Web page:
Release notes are an often-neglected way to engage users. While it’s tempting to push minor releases with little fanfare, well-crafted release notes can reassure users that the application is constantly improving and encourage the use of newly released features. The key is striking the right balance between information and creativity to compel users to read.
Let’s take a look at two ways that release notes frequently go wrong and how to improve them to maximize engagement with your users.Release notes are an often-neglected way to engage with users, but there are right and wrong ways to go about writing them. Click To Tweet
Tech Giants & Generic Notes
Generic release notes have become the status quo for most large tech companies. For example, Facebook, Twitter and Snapchat all mention little more than “bug fixes” and “performance improvements” in their release notes for end users. These generic release notes have become a contentious topic for both developers and end users.
Example of Generic Release Notes – Source: App Store
A Facebook engineer listed a few reasons for the trend towards generic release notes on a Reddit post, including:
- Release notes are a tedious task for product managers and developers.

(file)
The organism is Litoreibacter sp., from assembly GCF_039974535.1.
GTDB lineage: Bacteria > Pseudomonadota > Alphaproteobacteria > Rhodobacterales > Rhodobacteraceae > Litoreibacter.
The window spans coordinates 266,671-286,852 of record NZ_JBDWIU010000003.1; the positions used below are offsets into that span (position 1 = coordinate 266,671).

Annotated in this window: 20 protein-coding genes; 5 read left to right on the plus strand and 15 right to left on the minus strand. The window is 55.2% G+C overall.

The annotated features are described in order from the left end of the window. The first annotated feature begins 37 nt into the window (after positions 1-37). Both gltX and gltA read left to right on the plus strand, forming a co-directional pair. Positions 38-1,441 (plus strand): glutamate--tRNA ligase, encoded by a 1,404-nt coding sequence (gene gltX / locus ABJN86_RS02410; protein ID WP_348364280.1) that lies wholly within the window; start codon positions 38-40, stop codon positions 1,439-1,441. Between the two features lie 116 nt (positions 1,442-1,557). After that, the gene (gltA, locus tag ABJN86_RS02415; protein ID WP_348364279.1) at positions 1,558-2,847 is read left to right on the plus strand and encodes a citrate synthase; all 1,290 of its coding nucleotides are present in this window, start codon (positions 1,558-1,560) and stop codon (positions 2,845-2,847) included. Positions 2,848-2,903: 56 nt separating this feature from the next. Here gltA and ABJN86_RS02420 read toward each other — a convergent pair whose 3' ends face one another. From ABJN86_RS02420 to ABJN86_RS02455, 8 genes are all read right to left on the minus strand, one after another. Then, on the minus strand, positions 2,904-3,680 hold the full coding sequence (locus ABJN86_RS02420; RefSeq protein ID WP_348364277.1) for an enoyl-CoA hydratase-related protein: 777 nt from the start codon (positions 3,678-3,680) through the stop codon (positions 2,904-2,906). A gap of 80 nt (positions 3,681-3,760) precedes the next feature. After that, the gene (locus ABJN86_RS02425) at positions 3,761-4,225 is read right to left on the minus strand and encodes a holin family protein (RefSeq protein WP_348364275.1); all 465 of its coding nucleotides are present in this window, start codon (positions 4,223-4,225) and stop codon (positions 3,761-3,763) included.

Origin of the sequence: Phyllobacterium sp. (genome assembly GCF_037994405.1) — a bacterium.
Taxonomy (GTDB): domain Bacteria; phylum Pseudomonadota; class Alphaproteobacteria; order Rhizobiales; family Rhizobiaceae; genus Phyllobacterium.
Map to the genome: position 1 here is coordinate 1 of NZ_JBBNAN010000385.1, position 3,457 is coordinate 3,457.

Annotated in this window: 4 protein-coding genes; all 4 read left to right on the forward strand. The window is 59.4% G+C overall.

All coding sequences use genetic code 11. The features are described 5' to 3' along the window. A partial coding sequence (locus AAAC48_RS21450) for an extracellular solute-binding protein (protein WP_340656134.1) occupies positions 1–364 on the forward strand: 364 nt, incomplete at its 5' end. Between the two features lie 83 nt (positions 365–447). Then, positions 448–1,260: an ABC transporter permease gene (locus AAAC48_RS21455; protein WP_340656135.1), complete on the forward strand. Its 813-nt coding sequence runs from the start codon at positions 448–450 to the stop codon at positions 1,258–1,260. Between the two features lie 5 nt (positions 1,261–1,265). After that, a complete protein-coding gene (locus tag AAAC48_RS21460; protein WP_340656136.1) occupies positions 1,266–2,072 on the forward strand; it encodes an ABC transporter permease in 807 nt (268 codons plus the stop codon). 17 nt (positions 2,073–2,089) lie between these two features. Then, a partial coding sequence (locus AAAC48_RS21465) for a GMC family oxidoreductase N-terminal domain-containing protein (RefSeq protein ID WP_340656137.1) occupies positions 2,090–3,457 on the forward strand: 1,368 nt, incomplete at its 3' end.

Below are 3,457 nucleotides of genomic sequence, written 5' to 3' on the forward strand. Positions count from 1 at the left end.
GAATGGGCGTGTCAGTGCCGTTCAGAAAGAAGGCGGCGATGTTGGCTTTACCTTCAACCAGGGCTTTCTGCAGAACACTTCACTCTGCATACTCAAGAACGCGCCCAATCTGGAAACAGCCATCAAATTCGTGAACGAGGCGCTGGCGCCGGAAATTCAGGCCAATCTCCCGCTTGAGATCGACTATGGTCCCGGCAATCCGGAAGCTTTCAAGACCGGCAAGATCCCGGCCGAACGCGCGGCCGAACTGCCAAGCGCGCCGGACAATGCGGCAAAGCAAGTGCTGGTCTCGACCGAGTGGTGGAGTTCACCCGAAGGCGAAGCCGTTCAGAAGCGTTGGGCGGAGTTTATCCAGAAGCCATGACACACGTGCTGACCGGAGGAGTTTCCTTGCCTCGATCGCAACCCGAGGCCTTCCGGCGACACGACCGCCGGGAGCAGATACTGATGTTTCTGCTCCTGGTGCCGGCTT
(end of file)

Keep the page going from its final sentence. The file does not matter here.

- There are logistical hurdles to writing detailed release notes. For example, they may need to be approved and translated into dozens of languages.
- Features may not be released broadly to everyone at once and there’s no point in putting in a release note for a feature that you can’t use yet.
- Many users don’t even bother to read about new updates and features.
The consensus on the Reddit thread was that release notes are useful for small applications with a few changes but challenging for large, complex applications with hundreds of developers. Larger applications may be better off displaying user-specific release notes in dialogs that provide an explanation of the feature and allow the user to enable or disable it.
Tumblr & Medium’s Creativity
Generic release notes aren’t very informative for users, but overly creative release notes suffer from a similar problem. Some companies that don’t necessarily see the value in conveying new features or bug fixes in their release notes instead use the opportunity to write funny or simply meaningless content designed to entertain rather than inform.Amoeboids-Release-Notes-Style-Guide
Tumblr famously produced a 470-word fan fiction-style story featuring its founder in one of its release notes. While the release note went viral on The Guardian and Business Insider, it didn’t contain any useful information about the release. These kinds of antics might be helpful for some marketing visibility but shouldn’t be the norm for release notes.
Example of Tumblr’s Long Release Note – Source: Twitter
Medium also became well-known for its off-the-wall release notes featuring haiku poems, song lyrics and even ASCII pictures. While Medium is known as a creative outlet, the release notes were a missed opportunity to promote new features. It may be a good idea to spruce up release notes with some of these elements but not at the expense of useful information.